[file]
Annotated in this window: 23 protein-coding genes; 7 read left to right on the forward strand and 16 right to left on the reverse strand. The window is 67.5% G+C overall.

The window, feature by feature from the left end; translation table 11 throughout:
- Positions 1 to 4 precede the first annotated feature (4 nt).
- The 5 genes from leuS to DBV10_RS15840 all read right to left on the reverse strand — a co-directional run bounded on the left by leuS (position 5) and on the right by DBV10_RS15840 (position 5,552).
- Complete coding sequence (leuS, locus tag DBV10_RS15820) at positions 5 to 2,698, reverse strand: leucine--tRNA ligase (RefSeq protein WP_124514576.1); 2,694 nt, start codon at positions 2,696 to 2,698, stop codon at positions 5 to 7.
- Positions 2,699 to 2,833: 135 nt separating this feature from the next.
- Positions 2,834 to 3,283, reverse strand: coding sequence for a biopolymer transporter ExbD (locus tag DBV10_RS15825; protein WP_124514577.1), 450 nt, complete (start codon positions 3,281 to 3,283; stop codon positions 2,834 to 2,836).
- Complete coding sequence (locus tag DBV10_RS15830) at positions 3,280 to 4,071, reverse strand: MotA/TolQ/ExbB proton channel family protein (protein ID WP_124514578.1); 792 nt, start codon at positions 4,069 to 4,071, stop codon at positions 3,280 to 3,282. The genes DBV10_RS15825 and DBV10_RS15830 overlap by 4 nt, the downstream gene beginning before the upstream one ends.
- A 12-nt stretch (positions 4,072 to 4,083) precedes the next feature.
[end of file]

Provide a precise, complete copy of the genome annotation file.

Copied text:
Annotated in this window: 23 protein-coding genes; 7 read left to right on the forward strand and 16 right to left on the reverse strand. The window is 67.5% G+C overall.

The window, feature by feature from the left end; translation table 11 throughout:
- Positions 1 to 4 precede the first annotated feature (4 nt).
- The 5 genes from leuS to DBV10_RS15840 all read right to left on the reverse strand — a co-directional run bounded on the left by leuS (position 5) and on the right by DBV10_RS15840 (position 5,552).
- Complete coding sequence (leuS, locus tag DBV10_RS15820) at positions 5 to 2,698, reverse strand: leucine--tRNA ligase (RefSeq protein WP_124514576.1); 2,694 nt, start codon at positions 2,696 to 2,698, stop codon at positions 5 to 7.
- Positions 2,699 to 2,833: 135 nt separating this feature from the next.
- Positions 2,834 to 3,283, reverse strand: coding sequence for a biopolymer transporter ExbD (locus tag DBV10_RS15825; protein WP_124514577.1), 450 nt, complete (start codon positions 3,281 to 3,283; stop codon positions 2,834 to 2,836).
- Complete coding sequence (locus tag DBV10_RS15830) at positions 3,280 to 4,071, reverse strand: MotA/TolQ/ExbB proton channel family protein (protein ID WP_124514578.1); 792 nt, start codon at positions 4,069 to 4,071, stop codon at positions 3,280 to 3,282. The genes DBV10_RS15825 and DBV10_RS15830 overlap by 4 nt, the downstream gene beginning before the upstream one ends.
- A 12-nt stretch (positions 4,072 to 4,083) precedes the next feature.